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DRI Definitions

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Domain Risk Index

The Domain Risk Index (DRI) is a measurement of risk to the revenue of domains. A high DRI is better as it means that there is less risk to the revenue. The lower the DRI falls the more the revenue is at risk.

The DRI is calculated over time from a set of advisors. There are two main groups of advisors: the Stability Advisors and the Trend Advisors. The DRI is calculated for individual domains, portfolios and accounts. Comparisons can be made between a user's DRI and the DRI of the domain industry.

Stability Advisors

The stability advisors measure the volatility in the following metrics: views, clicks, revenue, click-thru-rate (CTR) and earnings-per-click (EPC).

A high value is better as it means that there is more stability in the metric. The lower the value the more volatile the metric is. Domains that have more volatility in these metrics carry more risk.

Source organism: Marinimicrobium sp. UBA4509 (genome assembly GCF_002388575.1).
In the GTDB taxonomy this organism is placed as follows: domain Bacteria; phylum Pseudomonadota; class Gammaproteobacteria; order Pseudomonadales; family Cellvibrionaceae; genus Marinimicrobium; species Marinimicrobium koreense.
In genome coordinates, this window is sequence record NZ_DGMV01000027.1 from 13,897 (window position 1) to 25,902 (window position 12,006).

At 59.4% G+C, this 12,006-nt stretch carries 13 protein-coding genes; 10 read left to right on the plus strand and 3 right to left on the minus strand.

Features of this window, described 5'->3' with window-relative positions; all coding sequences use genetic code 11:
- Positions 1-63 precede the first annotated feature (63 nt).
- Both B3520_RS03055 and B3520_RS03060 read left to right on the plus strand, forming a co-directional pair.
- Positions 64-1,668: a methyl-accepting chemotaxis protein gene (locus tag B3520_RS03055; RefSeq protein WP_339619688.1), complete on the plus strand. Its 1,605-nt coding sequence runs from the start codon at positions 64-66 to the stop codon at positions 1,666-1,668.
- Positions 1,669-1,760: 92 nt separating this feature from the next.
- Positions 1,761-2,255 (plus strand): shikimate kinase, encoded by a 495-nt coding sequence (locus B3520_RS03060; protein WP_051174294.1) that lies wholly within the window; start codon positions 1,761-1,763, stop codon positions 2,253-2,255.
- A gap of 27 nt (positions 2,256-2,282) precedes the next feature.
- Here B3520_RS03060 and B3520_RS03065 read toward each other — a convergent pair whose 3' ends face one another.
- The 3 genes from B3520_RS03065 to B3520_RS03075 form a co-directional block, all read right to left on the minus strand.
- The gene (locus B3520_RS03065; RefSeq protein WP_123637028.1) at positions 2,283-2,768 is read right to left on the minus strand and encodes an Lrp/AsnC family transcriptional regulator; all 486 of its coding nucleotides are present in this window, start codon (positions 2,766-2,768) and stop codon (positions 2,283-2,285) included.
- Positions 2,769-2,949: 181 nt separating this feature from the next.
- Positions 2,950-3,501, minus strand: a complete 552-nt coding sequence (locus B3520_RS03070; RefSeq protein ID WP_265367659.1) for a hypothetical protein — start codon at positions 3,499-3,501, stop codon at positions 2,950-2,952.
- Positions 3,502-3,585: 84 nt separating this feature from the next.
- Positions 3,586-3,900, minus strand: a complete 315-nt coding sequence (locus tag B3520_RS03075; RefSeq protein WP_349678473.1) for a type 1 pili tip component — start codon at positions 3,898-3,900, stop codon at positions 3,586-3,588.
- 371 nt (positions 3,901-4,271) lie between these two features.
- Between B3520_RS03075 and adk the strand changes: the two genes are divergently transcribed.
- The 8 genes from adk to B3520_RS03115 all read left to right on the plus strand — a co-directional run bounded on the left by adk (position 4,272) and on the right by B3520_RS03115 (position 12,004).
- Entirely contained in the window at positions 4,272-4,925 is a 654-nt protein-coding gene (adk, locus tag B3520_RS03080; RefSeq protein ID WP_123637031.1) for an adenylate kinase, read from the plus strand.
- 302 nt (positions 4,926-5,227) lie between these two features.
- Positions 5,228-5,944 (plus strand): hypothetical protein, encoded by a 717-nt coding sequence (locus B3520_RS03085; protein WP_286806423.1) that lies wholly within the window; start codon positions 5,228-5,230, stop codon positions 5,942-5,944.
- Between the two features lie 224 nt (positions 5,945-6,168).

Trend Advisors

The trend advisors measure the direction (either inclining or declining) of the following metrics: views, clicks, revenue, CTR and EPC.

The trends are measured in terms of whether they are increasing or decreasing. A stable trend ie one that is unchanging will have a value of 50. The higher the the figure above 50 the greater the increasing trend is, so a value of 80 is increasing much faster than a value of 55. The lower the figure below 50, the greater the decreasing trend is, so a value of 20 is decreasing faster than a value of 45. Domains that have declining trends in these metrics carry more risk.